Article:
I shall not inquire at present into the justness of this division. I shall only observe, that the words theory and practice are not, in this instance, employed in their usual acceptations. The theory of Morals does not bear, for example, the same relation to the practice of Morals, that the theory of geometry bears to practical geometry. In this last science, all the practical rules are founded on theoretical principles previously established: But in the former science, the practical rules are obvious to the capacities of all mankind; the theoretical principles form one of the most difficult subjects of discussion that have ever exercised the ingenuity of metaphysicians.
In illustrating the doctrines of practical morality, (if we make allowance for some unfortunate prejudices produced or encouraged by violent and oppressive systems of policy,) the ancients seem to have availed themselves of every light furnished by nature to human reason; and indeed those writers who, in later times, have treated the subject with the greatest success, are
they who have followed most closely the footsteps of the Greek and the Roman philosophers. The theoreti. cal question, too, concerning the essence of virtue, or the proper object of moral approbation, was a favorite topic of discussion in the ancient schools. The question concerning the principle of moral approbation, though not entirely of modern origin, has been chiefly agitated since the writings of Dr. Cudworth, in opposition to those of Mr. Hobbes; and it is this question accordingly, (recommended at once by its novelty and difficulty to the curiosity of speculative men,) that has produced most of the theories which characterize and distinguish from each other the later systems of moral philosophy,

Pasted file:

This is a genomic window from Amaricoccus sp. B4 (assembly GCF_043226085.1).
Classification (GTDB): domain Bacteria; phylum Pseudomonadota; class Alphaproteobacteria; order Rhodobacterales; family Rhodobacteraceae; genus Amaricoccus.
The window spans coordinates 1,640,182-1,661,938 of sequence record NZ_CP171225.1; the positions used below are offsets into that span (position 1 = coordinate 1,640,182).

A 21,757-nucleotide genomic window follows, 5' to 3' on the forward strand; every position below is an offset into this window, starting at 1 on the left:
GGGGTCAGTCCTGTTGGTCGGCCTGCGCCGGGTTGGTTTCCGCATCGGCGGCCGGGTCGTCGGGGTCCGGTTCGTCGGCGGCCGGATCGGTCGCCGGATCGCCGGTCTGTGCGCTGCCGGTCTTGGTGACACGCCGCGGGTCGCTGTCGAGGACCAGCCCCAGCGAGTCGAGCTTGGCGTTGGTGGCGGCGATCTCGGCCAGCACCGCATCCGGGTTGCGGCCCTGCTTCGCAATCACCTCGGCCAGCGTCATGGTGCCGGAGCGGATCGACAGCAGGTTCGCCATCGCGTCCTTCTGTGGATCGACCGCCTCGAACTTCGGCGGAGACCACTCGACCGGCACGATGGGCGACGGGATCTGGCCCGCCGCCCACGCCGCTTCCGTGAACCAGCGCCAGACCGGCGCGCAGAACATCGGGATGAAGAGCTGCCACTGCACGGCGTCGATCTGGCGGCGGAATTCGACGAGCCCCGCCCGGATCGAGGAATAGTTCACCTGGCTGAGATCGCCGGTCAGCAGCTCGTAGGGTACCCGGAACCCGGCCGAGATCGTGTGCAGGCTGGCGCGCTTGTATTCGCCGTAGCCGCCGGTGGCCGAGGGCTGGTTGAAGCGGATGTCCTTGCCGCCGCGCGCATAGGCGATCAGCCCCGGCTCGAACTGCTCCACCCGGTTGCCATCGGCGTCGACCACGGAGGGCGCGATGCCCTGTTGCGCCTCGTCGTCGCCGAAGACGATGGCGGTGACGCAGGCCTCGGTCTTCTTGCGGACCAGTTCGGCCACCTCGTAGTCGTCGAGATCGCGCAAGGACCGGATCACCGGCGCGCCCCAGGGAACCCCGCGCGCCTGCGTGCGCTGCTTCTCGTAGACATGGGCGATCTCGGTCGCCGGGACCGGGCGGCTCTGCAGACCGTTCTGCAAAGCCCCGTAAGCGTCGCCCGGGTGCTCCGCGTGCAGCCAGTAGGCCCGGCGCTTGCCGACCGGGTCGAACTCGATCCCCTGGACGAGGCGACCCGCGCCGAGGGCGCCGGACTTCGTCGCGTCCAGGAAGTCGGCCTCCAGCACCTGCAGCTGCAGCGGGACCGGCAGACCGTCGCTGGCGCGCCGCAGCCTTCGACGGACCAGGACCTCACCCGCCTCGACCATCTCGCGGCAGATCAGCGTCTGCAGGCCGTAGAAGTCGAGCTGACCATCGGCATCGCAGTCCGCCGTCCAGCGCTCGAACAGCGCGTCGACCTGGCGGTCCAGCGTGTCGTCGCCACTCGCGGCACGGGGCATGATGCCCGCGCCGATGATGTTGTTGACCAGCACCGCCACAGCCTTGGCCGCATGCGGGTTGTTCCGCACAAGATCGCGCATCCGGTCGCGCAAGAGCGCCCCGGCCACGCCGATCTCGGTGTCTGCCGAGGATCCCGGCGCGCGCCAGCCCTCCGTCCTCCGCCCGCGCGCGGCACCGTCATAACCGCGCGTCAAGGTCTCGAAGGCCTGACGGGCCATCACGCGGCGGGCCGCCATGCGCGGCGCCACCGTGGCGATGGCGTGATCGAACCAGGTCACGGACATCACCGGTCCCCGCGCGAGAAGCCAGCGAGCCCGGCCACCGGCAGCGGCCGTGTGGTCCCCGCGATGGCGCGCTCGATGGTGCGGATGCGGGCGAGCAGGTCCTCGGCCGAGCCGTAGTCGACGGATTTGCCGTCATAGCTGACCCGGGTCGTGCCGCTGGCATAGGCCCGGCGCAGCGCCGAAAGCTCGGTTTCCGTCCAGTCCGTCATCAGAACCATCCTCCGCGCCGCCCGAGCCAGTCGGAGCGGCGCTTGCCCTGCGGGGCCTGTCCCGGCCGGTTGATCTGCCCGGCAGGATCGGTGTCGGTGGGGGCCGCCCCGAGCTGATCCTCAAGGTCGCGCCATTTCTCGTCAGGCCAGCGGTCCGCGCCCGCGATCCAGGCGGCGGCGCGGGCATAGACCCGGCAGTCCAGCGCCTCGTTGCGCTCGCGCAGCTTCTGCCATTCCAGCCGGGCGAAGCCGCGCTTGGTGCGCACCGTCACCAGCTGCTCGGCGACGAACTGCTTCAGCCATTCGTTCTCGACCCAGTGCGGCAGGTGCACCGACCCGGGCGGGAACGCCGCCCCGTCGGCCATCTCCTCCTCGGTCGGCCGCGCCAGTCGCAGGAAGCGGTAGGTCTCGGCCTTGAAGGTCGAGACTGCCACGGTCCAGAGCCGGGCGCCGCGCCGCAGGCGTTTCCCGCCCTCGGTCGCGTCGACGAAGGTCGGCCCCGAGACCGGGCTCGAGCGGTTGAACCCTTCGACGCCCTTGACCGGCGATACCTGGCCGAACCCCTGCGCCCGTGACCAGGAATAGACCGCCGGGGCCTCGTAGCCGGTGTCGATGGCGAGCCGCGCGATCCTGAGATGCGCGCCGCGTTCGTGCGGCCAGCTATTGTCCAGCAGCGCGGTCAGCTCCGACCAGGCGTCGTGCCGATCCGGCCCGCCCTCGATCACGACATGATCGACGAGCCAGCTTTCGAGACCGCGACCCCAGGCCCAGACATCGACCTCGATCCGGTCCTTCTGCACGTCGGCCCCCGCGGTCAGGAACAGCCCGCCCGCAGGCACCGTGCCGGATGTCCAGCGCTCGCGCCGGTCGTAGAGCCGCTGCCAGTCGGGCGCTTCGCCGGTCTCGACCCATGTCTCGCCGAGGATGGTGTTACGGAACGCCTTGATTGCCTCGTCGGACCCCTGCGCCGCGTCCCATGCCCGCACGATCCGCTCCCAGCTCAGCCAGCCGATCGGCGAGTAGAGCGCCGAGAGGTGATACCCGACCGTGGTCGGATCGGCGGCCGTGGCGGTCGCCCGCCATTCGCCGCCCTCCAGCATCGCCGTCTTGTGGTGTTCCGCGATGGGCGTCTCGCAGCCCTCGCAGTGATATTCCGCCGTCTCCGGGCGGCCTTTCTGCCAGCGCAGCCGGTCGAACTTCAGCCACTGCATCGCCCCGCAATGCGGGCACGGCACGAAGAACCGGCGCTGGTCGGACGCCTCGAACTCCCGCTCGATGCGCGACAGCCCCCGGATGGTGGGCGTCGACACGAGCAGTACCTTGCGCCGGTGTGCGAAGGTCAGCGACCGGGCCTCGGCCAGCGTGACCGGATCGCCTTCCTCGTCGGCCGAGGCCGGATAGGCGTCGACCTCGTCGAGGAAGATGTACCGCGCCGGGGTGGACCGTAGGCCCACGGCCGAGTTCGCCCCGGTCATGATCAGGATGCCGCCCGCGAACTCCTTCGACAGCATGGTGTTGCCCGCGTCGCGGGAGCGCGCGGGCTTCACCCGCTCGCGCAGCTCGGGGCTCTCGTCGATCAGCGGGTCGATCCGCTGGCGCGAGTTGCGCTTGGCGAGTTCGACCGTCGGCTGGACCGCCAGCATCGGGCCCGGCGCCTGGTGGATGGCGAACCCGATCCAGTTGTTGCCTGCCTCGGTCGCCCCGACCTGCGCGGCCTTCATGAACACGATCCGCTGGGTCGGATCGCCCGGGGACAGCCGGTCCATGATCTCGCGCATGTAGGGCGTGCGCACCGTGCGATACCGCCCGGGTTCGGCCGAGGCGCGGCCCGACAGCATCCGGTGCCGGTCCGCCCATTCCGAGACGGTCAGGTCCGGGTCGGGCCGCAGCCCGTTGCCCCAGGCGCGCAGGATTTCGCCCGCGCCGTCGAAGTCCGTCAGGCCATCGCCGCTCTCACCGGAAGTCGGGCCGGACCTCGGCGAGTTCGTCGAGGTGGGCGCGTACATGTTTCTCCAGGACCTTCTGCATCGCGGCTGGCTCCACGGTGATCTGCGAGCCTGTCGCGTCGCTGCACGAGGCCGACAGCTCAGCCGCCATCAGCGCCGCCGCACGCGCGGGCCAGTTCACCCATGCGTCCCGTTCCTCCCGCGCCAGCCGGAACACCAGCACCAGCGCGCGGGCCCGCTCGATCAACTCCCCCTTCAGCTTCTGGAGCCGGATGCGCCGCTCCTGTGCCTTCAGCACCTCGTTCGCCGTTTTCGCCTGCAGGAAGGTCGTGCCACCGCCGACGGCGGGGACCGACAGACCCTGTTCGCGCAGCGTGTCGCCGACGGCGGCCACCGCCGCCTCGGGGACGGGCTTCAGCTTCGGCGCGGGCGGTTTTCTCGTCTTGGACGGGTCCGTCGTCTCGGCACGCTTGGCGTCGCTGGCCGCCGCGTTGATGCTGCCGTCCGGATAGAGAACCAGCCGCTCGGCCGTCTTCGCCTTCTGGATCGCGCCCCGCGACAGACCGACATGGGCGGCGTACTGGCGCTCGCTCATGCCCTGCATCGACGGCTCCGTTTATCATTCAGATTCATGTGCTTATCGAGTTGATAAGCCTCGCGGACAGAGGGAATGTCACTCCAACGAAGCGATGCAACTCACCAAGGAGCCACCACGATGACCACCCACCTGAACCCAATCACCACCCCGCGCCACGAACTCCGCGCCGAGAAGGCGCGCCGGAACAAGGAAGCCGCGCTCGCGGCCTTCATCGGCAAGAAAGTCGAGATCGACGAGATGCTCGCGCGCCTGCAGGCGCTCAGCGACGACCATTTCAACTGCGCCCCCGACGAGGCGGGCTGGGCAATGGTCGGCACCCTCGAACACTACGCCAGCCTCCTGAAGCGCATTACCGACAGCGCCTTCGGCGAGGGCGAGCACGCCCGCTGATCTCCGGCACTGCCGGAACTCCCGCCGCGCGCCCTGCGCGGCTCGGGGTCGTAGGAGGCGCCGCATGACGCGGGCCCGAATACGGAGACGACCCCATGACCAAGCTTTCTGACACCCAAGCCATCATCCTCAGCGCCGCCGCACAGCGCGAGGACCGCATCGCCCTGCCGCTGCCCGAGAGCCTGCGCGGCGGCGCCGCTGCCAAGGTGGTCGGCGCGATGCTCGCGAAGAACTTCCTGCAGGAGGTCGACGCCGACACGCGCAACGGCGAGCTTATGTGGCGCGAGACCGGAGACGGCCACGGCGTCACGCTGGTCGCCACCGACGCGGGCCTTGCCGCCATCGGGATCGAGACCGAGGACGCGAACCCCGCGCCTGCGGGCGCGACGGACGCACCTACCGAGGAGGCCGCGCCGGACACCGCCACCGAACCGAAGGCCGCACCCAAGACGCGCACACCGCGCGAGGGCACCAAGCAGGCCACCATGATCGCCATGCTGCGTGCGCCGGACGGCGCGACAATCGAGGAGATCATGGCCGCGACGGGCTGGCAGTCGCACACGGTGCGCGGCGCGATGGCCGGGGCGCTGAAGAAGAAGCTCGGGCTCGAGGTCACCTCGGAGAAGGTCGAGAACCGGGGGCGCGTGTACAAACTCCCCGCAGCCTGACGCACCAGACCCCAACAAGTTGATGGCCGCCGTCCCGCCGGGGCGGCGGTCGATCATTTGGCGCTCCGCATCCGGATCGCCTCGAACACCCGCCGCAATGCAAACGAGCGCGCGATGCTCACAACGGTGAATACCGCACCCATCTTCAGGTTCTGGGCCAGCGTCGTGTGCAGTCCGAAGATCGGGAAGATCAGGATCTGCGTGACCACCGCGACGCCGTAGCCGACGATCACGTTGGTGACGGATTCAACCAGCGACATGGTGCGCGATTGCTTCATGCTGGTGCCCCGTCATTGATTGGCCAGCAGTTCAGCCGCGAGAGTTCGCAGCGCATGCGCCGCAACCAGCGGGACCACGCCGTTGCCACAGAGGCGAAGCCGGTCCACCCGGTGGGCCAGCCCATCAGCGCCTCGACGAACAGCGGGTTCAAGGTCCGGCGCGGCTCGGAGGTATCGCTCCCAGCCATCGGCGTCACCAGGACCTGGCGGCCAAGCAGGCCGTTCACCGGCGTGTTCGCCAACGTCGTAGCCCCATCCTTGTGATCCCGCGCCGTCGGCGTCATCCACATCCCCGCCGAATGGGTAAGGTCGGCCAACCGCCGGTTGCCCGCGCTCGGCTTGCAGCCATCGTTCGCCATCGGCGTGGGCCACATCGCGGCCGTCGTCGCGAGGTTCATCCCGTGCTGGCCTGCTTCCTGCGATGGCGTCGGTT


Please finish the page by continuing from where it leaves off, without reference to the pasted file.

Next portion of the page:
It was the opinion of Dr. Cudworth, and also of Dr. Clarke, that moral distinctions are perceived by that power of the mind which distinguishes truth from falsehood. This system it was one great object of Dr. Hutcheson's philosophy to refute, and in opposition to it, to show that the words right and wrong express certain agreeable and disagreeable qualities in actions, which it is not the province of reason but of feeling to perceive; and to that power of perception which renders us susceptible of pleasure or of pain from the view of virtue or of vice, he gave the name of the Moral Sense. His reasonings upon this subject are in the main acquiesced in, both by Mr. Hume and Mr. Smith; but they differ from him in one important particular,— Dr. Hutcheson plainly supposing, that the moral sense is a simple principle of our constitution, of which no account can be given ; whereas the other two philosophers have both attempted to analyze it into other principles more general. Their systems, however, with respect to it are very different from each other. According to Mr. Hume, all the qualities which are denominated virtuous, are useful either to ourselves or to others, and the pleasure which we derive from a view of them is the pleasure of utility. Mr. Smith, without rejecting entirely Mr. Hume's doctrine, proposes another of his own, far more comprehensive; a doctrine with which he thinks all the most celebrated theo